Ivar Jacobson and Steve Cook wrote a dull piece on the future of UML. They explain:
Clearly, UML could be leaner, more expressive, easier to learn, easier to integrate with other modeling and programming languages, and more relevant to today's technologies.
"Clearly"? "More relevant to today's technologies"? "easier to learn?" I am flabbergasted to see that in 2010, we, as an industry, do not have a common graphical or even textual System Definition Language, widely understood by the vast majority of actors involved in the construction and operation of such systems.
So what are they thinking?
For example, we would like to use parts of UML deeply integrated with a scripting environment to drive the interactive behavior of a mobile application. We'd like to use UML diagrams to automatically visualize the structure and dependencies within a massive distributed service-oriented application.
"Deeply integrated with a scripting environment"? "to drive interactive behavior of a mobile application?" No wonder that Steve Jobs is trying to stop any modeling effort around the iPhone. "visualize the structure and dependencies within a massive distributed SOA"? What? from OO constructs they want to visualize SO? I am stunned that people of that stature could engage in such shameless marketing brouhaha. But wait, they continue:
We'd like models to be deeply integrated with modern programming languages without any semantic conflicts. We'd like to use UML to model applications deployed in the cloud. In short, we like to make UML smarter and more agile.
"without semantic conflicts?", "model applications deployed in the Cloud?" Wow ! what are we waiting for?
I must admit that I am a tiny bit disappointed that they didn't find a connection between UML.next and REST. That's quite a faux-pas for such a grandiose initiative.
How do they plan to achieve these great objectives? They argue that UML has grown too complex and this is the core of the problem.
How do we reduce the complexity while increasing the flexibility?
We can and should create a very small kernel of no more than 20 elements such as objects, links, types and actions
I am in awe, all the semantics of all programming languages, SOA, mobile application UX, Cloud computing ... in 20 concepts (or less) that people can learn "in a few days". Yeap ! Why didn't we think of that before?
Wait, actually, not quite, all this happens above the kernel:
On top of the kernel we now add more useful concepts. The most essential UML use cases can be defined as extensions to the kernel.
Everything new is added with the new use case, since it supports the use case. This is the whole point. This is what is called an "aspect-oriented structure", where the kernel can be kept clean and simple without knowledge of how it will be extended.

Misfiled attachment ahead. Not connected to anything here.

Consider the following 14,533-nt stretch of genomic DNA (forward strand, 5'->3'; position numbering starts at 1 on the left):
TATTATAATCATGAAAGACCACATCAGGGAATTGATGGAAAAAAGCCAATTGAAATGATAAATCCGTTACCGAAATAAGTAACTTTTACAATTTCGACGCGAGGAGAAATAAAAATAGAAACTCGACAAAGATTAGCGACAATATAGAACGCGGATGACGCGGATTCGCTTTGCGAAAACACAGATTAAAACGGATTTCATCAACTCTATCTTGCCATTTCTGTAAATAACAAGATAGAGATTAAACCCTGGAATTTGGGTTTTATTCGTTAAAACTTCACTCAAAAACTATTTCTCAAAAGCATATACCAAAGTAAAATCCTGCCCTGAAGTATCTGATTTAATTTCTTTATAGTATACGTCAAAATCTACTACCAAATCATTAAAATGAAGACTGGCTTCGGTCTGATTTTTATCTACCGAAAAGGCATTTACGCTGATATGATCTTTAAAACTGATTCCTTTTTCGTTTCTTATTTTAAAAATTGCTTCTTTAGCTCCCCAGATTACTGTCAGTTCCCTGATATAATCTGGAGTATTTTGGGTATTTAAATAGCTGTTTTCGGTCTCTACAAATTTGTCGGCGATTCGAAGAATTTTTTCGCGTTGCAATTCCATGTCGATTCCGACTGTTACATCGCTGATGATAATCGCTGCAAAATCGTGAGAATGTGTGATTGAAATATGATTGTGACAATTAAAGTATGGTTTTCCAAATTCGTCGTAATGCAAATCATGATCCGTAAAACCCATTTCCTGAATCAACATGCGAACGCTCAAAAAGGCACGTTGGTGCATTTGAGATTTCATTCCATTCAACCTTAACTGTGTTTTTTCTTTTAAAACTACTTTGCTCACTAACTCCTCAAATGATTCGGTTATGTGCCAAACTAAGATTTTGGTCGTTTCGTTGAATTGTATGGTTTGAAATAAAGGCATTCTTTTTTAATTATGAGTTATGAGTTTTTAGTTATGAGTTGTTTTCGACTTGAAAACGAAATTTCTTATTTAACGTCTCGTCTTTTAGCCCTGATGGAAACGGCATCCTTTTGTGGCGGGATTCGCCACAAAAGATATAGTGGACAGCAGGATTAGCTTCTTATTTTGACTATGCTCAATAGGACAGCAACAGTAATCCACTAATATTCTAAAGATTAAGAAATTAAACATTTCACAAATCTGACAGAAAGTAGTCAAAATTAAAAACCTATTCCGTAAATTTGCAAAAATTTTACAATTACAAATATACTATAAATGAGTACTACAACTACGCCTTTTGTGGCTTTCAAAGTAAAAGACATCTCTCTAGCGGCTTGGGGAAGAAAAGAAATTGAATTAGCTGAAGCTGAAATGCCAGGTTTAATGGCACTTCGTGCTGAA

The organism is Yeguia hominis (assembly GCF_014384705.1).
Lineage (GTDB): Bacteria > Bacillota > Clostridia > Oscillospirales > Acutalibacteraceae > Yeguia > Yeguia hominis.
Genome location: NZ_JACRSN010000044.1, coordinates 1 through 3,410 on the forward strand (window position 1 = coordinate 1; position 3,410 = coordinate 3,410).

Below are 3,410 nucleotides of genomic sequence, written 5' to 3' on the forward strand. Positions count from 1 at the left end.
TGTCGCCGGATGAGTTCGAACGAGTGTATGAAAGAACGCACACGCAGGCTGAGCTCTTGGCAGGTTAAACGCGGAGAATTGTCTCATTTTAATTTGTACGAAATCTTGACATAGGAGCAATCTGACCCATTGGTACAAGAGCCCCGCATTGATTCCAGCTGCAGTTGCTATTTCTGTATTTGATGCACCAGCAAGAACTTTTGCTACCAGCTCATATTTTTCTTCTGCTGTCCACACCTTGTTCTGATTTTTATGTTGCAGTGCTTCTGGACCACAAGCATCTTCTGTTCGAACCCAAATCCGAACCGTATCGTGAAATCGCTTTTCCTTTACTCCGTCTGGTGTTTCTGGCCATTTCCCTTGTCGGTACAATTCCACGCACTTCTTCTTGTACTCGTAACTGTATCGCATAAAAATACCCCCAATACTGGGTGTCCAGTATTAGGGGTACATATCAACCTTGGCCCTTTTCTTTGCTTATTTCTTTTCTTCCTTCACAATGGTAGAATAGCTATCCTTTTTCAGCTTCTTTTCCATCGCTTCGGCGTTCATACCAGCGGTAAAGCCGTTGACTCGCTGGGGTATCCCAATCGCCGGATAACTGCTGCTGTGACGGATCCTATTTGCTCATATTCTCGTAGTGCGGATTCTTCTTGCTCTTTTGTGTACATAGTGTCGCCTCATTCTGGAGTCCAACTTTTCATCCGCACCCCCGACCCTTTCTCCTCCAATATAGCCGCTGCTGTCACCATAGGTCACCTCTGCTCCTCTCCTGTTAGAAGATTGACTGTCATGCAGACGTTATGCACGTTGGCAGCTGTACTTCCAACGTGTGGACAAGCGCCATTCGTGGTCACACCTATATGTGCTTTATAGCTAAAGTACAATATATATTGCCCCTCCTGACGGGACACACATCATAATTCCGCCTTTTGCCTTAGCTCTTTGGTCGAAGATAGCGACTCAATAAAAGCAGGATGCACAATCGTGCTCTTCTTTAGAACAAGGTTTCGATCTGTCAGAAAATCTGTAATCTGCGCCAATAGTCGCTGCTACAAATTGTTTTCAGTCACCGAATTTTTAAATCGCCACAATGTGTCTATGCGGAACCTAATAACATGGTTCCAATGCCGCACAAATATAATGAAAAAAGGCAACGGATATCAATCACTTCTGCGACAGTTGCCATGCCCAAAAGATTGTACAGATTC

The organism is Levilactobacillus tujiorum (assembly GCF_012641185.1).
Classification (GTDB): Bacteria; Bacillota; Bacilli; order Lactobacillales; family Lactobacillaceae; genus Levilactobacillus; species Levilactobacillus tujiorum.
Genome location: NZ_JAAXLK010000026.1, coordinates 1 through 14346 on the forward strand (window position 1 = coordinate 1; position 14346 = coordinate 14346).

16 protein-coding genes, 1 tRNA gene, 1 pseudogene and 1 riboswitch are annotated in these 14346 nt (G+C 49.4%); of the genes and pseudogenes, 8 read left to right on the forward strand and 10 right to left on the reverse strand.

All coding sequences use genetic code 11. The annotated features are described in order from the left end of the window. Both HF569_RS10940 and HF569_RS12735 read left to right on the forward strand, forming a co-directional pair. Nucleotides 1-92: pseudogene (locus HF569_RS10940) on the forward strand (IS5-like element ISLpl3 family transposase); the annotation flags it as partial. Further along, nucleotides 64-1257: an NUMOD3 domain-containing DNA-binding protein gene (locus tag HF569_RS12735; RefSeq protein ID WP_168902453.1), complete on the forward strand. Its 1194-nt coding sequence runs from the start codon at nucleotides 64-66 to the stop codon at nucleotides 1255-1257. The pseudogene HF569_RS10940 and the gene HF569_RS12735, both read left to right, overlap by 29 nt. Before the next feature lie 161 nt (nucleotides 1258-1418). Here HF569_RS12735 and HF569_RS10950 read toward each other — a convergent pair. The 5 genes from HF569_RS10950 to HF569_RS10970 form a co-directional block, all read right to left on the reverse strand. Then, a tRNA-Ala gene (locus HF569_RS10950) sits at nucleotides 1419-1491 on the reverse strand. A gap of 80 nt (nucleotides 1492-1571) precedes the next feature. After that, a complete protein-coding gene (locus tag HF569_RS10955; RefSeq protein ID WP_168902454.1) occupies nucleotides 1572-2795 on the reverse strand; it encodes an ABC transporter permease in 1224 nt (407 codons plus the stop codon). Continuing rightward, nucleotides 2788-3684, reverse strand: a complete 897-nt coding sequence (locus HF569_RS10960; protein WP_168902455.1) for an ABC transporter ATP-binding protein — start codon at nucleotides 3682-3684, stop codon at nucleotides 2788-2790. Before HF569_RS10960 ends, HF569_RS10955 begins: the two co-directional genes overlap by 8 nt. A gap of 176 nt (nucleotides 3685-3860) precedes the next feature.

When UML is structured as a simple kernel plus extensions, new domains can be addressed by crafting further extensions that can be seamlessly integrated with the existing structures.
Of course all these use cases can also be learned in a few days and will not contain more than 20 concepts?
The authors conclude:
During [the past 10 years] we have not adapted UML to the development that happened in the software world.
You bet ! Did you even realize that something was going on outside UML?
The amazing production of apps for the iPhone is a perfect example. Today, we have yet to find a place for UML in this context. That does not mean that such a place does not exist, just that we have not adapted UML to this context or made UML appetizing to use in these contexts.
So what to think of that effort? It will fail, the kernel will be useless and the aspects will take too long to develop and create an infinite number of diverging semantics. Not to mention the notation problem. The OMG is emotionally attached to the concepts of OO and its past work. It was great work for sure, but OO no longer exist. OO has become a massive hindrance for our industry and I am afraid this group will continue building this hindrance for the next 10 years.
This new venture will for sure create a nice little consulting and tools niche to help their followers to "deeply integrate" this new technology in their processes.
So allow me to provide some quote from Ivar and Steve's article in April 2020:
During the past 10 years, we have tried desperately to catch up with the industry's rapid pace of innovation. The rate at which new semantics, architectures and devices come to the market had been totally underestimated and none of the extensions mechanisms we had built in 2010 could prepare UML for that.
Today [in 2020], OO has all but disappeared overwhelmed by the semantics of Service, Process, Event and Resource orientation. We never understood that OO was just an aspect-oriented structure of a much broader foundation. It has been a tragic mistake to spend the last 25 years trying to articulate any semantic on top of the ones of Object Orientation. It has lead to massive inefficiencies across our industry and the development of a "tricks and tip" mentality that has brought a wide confusion and distrust in the software construction process.
The path forward? Simplification? not exactly, what is needed is two things:
Call it UML.next or whatever you want, people need today far better tools to communicate (BPMN is a great example of that, can UML.next do Business Process?)
People also need to be able to construct systems in a technology and architecture independent way. They need a true MDE foundation, such as MOP.
These two things are critically missing from Ivar and Steve's vision. I somehow feel very sorry that so much effort is going to be wasted for nothing.